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SWIFT banking system: What Is it and How Does it Work?

S.W.I.F.T. – The Society for Worldwide Interbank Financial Telecommunication.


SWIFT stands for the Society for Worldwide Interbank Financial Telecommunication. It is a global network that enables financial institutions to send and receive information about financial transactions in a secure and standardized format.

SWIFT operates as a cooperative society owned by its member financial institutions. These institutions use SWIFT to securely exchange electronic messages and financial transaction information, such as money transfer instructions.

SWIFT uses a standardized system of codes, called BIC (Bank Identifier Code), to identify and route financial transactions between institutions. Each financial institution that participates in the SWIFT network is assigned a unique BIC code. When a financial institution initiates a transaction, it uses the BIC code of the receiving institution to route the transaction to the correct destination.

The SWIFT system does not actually move money, it only facilitates the exchange of information about financial transactions between institutions. The actual transfer of funds takes place through correspondent banking relationships or other methods such as real-time gross settlement systems.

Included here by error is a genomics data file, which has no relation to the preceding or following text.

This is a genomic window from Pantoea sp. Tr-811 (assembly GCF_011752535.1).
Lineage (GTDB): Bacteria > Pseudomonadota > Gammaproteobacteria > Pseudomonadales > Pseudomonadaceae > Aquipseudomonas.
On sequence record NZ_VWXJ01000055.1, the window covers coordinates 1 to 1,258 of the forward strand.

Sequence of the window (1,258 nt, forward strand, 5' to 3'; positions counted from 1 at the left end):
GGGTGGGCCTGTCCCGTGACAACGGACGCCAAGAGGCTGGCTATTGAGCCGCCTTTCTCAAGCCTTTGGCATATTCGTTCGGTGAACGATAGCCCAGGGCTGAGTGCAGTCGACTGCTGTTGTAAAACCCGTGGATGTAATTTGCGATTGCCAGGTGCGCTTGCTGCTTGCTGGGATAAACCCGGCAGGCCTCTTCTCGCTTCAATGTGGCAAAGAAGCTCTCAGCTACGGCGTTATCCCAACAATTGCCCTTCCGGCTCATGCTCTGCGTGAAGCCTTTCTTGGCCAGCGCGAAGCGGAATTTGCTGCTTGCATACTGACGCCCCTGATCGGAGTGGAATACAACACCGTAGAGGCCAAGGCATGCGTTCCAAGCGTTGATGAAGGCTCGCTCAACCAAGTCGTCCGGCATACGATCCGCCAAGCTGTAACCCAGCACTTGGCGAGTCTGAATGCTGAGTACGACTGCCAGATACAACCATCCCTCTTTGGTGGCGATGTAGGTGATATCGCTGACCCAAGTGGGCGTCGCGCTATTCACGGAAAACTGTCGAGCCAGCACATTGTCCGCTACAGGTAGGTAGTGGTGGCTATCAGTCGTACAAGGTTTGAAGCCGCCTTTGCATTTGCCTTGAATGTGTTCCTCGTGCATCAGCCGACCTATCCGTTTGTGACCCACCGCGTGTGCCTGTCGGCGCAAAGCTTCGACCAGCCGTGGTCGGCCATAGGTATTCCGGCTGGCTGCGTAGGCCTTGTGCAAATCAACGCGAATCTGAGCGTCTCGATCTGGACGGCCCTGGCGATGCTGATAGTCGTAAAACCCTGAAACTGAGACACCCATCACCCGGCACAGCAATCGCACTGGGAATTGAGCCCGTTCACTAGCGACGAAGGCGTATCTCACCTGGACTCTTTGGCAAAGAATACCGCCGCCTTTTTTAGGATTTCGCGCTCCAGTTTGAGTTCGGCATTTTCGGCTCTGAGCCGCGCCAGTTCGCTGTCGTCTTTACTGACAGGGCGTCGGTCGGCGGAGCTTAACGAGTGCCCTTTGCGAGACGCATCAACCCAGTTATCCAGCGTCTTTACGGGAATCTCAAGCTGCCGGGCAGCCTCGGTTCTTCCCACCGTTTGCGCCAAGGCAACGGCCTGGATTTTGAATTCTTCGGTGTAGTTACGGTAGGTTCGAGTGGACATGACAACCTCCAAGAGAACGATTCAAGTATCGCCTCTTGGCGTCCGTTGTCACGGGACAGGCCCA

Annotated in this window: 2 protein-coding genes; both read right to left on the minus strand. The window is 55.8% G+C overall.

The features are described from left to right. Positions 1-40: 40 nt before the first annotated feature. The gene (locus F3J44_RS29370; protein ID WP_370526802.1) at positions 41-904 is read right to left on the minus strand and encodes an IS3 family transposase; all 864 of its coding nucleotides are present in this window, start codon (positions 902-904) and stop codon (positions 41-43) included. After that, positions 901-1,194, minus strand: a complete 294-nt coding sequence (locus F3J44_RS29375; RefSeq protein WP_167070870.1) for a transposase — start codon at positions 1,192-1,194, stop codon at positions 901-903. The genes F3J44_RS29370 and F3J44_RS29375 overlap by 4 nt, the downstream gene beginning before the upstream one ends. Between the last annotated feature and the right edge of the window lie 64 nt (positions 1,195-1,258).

SWIFT is widely used in international banking and finance and has become a global standard for financial messaging. It enables financial institutions to conduct business quickly and securely, reducing the need for paper-based correspondence and minimizing the risk of errors and fraud.

The SWIFT system is controlled by the SWIFT organization, which is a cooperative society owned by its member financial institutions. SWIFT is governed by a Board of Directors that is elected by its member institutions. The Board sets the strategic direction of the organization and oversees the management of its operations.


SWIFT also has a management team that is responsible for the day-to-day management of the organization. The management team is led by a Chief Executive Officer (CEO) who is appointed by the Board.


The management team is responsible for implementing the strategic direction set by the Board and managing the various departments and functions of the organization.

Each SWIFT member has the right to vote on important issues that may affect the organization, such as changes to the bylaws, the budget, and the appointment of the Board of Directors. The voting power of each member is proportional to the size and importance of their business on the SWIFT network.

SWIFT is also subject to regulatory oversight by the central banks of the countries in which it operates. These regulators ensure that SWIFT adheres to relevant laws and regulations and that it maintains the integrity and stability of the financial system.

Summing up, the connection to the SWIFT system plays a big role for financial institutions. Despite the criticism, it remains a functional tool to work around the world with almost no restrictions.

Financial institutions connected to SWIFT have wider opportunities than competitors. They attract more clients because they can send payments all over the world and in almost all scopes and currencies.


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